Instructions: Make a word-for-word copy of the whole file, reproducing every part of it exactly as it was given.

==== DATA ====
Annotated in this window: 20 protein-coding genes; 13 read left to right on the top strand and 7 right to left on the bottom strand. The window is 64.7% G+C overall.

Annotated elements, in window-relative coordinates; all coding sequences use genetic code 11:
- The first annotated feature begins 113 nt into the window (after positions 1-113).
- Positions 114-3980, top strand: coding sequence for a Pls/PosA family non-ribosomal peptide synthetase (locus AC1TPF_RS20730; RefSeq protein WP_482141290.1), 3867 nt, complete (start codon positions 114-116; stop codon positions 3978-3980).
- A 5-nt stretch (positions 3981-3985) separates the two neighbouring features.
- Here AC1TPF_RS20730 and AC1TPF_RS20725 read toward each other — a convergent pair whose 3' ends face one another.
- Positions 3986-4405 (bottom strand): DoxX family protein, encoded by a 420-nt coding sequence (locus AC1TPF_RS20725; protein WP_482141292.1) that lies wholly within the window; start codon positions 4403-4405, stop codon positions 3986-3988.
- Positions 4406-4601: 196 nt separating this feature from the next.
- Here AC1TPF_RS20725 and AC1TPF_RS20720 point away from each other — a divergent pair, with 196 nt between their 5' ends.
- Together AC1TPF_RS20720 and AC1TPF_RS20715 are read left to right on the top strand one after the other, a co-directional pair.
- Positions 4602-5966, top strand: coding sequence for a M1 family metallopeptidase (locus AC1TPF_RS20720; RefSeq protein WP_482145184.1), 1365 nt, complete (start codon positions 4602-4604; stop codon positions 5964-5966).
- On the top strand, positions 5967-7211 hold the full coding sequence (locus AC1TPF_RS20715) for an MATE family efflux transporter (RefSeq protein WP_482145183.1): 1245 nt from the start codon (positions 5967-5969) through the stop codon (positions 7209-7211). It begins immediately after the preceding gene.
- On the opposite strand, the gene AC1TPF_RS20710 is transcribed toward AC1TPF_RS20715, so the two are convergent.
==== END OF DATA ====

Annotated in this window: 20 protein-coding genes; 13 read left to right on the top strand and 7 right to left on the bottom strand. The window is 64.7% G+C overall.

Annotated elements, in window-relative coordinates; all coding sequences use genetic code 11:
- The first annotated feature begins 113 nt into the window (after positions 1-113).
- Positions 114-3980, top strand: coding sequence for a Pls/PosA family non-ribosomal peptide synthetase (locus AC1TPF_RS20730; RefSeq protein WP_482141290.1), 3867 nt, complete (start codon positions 114-116; stop codon positions 3978-3980).
- A 5-nt stretch (positions 3981-3985) separates the two neighbouring features.
- Here AC1TPF_RS20730 and AC1TPF_RS20725 read toward each other — a convergent pair whose 3' ends face one another.
- Positions 3986-4405 (bottom strand): DoxX family protein, encoded by a 420-nt coding sequence (locus AC1TPF_RS20725; protein WP_482141292.1) that lies wholly within the window; start codon positions 4403-4405, stop codon positions 3986-3988.
- Positions 4406-4601: 196 nt separating this feature from the next.
- Here AC1TPF_RS20725 and AC1TPF_RS20720 point away from each other — a divergent pair, with 196 nt between their 5' ends.
- Together AC1TPF_RS20720 and AC1TPF_RS20715 are read left to right on the top strand one after the other, a co-directional pair.
- Positions 4602-5966, top strand: coding sequence for a M1 family metallopeptidase (locus AC1TPF_RS20720; RefSeq protein WP_482145184.1), 1365 nt, complete (start codon positions 4602-4604; stop codon positions 5964-5966).
- On the top strand, positions 5967-7211 hold the full coding sequence (locus AC1TPF_RS20715) for an MATE family efflux transporter (RefSeq protein WP_482145183.1): 1245 nt from the start codon (positions 5967-5969) through the stop codon (positions 7209-7211). It begins immediately after the preceding gene.
- On the opposite strand, the gene AC1TPF_RS20710 is transcribed toward AC1TPF_RS20715, so the two are convergent.